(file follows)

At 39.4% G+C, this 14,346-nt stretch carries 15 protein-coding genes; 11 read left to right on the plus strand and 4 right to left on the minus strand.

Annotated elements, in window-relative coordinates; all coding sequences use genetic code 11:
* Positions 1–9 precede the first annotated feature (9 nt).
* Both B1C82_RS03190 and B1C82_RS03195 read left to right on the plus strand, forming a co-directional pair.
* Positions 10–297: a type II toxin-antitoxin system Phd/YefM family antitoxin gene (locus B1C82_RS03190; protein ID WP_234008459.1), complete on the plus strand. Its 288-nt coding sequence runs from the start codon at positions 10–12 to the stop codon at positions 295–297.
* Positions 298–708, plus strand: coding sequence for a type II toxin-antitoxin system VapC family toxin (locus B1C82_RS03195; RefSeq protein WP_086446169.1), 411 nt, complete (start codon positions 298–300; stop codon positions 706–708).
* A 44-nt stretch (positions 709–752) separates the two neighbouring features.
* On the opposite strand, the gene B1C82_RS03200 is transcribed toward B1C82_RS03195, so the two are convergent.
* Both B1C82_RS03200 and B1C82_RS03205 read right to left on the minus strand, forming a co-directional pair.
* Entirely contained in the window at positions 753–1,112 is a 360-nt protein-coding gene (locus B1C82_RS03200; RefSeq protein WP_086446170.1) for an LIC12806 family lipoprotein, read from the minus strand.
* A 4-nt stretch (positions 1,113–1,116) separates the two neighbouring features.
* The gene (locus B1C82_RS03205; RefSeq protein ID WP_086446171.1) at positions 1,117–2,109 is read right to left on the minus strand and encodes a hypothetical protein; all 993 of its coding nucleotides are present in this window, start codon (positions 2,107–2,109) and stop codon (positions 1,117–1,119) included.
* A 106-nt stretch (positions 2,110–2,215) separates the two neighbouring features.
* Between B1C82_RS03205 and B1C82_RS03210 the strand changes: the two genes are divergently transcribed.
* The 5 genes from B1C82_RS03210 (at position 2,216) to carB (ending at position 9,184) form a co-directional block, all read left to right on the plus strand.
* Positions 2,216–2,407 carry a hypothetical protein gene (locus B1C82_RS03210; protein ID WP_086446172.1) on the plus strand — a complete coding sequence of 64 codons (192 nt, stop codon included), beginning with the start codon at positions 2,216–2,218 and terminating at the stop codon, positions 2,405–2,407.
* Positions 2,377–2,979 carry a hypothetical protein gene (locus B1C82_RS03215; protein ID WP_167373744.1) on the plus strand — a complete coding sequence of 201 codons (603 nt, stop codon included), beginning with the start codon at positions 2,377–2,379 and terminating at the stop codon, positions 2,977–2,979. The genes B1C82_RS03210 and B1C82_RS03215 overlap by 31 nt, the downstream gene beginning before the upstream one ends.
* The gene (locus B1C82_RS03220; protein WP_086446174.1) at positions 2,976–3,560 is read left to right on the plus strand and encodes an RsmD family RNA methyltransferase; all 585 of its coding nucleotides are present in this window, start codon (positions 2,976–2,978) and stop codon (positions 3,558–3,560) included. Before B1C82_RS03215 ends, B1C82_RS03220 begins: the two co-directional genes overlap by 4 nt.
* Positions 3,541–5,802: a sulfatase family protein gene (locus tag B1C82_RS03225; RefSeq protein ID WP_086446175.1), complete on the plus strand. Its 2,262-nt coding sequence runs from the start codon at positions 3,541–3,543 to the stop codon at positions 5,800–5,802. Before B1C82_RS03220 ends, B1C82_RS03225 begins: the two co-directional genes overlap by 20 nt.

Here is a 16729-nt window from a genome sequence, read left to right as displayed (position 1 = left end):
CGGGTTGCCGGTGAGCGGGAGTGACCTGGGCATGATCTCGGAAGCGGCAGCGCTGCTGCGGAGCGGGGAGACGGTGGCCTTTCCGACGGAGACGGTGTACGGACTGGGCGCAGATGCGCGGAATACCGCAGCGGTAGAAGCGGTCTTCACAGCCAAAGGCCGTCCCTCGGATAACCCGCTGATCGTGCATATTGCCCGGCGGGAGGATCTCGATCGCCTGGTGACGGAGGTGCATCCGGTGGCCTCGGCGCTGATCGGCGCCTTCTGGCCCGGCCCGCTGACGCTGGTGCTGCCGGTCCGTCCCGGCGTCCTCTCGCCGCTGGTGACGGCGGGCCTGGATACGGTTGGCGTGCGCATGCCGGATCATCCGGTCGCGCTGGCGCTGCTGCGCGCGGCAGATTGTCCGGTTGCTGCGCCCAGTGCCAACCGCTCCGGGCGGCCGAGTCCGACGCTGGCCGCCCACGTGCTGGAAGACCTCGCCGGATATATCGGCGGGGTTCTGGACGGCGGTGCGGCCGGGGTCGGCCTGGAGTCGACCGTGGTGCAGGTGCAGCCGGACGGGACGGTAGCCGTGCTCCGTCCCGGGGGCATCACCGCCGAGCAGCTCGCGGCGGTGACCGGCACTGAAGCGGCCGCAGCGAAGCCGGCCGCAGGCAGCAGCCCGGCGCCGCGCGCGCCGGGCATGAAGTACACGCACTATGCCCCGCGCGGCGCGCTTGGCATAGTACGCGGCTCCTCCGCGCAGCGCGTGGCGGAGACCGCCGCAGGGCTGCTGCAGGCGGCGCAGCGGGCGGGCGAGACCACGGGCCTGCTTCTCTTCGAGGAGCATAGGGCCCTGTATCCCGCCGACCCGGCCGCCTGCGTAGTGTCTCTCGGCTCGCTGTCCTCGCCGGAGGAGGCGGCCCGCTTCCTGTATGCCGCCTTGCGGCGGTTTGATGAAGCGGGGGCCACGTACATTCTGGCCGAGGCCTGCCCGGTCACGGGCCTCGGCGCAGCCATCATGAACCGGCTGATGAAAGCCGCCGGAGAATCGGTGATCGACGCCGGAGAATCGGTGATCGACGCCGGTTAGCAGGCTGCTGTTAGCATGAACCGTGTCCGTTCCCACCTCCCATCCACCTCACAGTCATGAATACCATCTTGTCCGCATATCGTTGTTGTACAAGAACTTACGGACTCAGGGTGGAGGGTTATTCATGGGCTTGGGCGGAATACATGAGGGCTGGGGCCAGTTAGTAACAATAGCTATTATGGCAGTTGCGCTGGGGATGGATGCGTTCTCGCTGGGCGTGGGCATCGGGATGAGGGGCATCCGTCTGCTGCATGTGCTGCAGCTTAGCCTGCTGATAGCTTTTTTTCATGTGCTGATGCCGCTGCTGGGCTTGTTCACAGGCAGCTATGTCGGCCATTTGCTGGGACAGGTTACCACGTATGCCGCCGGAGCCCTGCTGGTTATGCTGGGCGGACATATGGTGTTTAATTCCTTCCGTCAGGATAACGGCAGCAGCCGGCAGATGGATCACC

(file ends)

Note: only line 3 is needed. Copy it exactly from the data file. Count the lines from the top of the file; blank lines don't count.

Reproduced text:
* Positions 1–9 precede the first annotated feature (9 nt).